The Other Side of the Church

By Elaine Masiello

I don’t know you very well.

You’re always doing something.

Me, too.

But I do know you.

I see you across the room.

 

Just a glance, and my heart is your heart.

We are both strong warriors,

Fighting the same battle.

We are on the same side,

Even though we are on

Opposite sides of the room.

 

Just one glance,

Tired in the trenches, but having on the

Whole armor of God.

We will win souls for Jesus because

The one true God, the Savior Jesus Christ

Is our Commander in Chief.

 

Adversity makes us stronger.

We will stand tall because God knows all.

I know you, Sister,

Across the battlefield.

On the other side of the church.

 

Smells like millennial spirit

Engagement phots, proposition re enacted

The Super Bowl is perhaps one of the most insightful reflections of pop culture Americana.

The potential to change the world is not
a far-fetched fantasy; it is literally at their fingertips.

From the multi-million dollar entries in the annual competition to produce the most shocking commercials, to  halftime shows featuring outrageous moments like a menopausal  Madonna jumping around on stage in leather hot pants, to Beyoncé channeling her personal demon Sasha Fierce.

A snapshot of popular culture across America would feature masses of Millennials sitting at the edge of their seats with their thumbs poised to tweet the most clever reaction to these spectacles.

One of this year’s commercials in particular may have inadvertently captured the zeitgeist of the Millennial generation.

This year’s Bud Light commercial, based on the Pac-Man video game of yore, invited one random bar goer to unexpectedly enter the “House of Whatever.”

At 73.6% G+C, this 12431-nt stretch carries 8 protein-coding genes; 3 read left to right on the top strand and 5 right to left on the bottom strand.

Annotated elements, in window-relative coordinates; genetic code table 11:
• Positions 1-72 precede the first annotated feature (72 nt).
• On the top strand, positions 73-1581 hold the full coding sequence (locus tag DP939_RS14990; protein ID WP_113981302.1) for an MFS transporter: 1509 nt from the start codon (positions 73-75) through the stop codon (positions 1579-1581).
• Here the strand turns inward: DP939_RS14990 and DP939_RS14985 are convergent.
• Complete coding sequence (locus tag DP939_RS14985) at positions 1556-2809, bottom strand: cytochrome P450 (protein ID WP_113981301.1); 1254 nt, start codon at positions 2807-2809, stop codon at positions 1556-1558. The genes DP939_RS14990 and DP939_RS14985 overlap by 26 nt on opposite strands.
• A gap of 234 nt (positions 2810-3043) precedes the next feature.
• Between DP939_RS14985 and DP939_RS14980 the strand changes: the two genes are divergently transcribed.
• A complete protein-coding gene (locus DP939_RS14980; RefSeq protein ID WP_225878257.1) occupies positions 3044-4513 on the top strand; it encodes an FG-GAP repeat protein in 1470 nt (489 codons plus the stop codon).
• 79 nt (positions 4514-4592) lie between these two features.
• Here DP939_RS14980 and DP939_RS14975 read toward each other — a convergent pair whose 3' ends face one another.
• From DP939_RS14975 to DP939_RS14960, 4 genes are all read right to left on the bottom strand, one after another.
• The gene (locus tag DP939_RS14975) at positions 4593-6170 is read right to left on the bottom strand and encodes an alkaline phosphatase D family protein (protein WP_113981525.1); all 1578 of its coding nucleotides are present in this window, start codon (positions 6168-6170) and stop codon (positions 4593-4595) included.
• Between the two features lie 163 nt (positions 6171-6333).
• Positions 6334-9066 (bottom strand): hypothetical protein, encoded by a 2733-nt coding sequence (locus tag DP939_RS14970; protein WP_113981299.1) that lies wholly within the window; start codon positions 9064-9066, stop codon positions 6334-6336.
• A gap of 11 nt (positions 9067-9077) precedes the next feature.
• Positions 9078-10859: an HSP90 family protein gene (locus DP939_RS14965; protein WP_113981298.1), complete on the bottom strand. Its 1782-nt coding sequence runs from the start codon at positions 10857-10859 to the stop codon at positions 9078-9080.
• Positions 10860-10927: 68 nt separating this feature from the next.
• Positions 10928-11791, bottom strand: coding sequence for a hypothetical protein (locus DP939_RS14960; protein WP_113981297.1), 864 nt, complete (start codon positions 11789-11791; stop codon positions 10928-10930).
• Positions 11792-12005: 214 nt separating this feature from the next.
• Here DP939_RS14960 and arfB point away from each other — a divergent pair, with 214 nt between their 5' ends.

The chosen stranger opens a secret door across the street from the bar, and a party explodes into a laser show, flashing stage lights, and booming music.

An audience of thousands of young people stand by cheering for him to compete in a live version of Pac-Man.

The crowd roars as the guy races into the video game-like maze. The DJ blasts the original Pac-Man theme, the iconic ghosts pursue, and party goers cheer our hero on through the course.

Meanwhile, sentimental music plays underneath that evokes feelings of pride, excitement, and intensity, as if you were watching Michael Phelps backstroke his way to an eighth gold medal.

The crowd is patently emotional as the man wins the game and is ultimately rewarded a Bud Light.

People are interviewed – all experiencing this amazing, unbelievable, random moment – tied together by Bud Light’s creative director, Miller Jones, explaining, “We wanted to give one person the experience of a lifetime.”

The commercial ends with their catchy slogan, "The perfect beer for whatever happens," which helps explain the current surge of fraternity gang rape cases.

The very idea that a commercial about the experience of running through a maze chased by life size Pac-Man ghosts while drunk people cheer you on could be viewed as an inspirational tale uniquely embodies the vacuous state of Millennials.

Whether it’s the hipster who purposefully wears his shirt inside out, the celeb-uttante wannabe who takes 35 selfies a day, or the social media bloggers/photographers/fashion gurus/irony-philosophers sharing their deep, uncredited insight with the world in real time, this generation believes that everyone is a creative genius imbued with power to convert any trivial moment into a photo-op.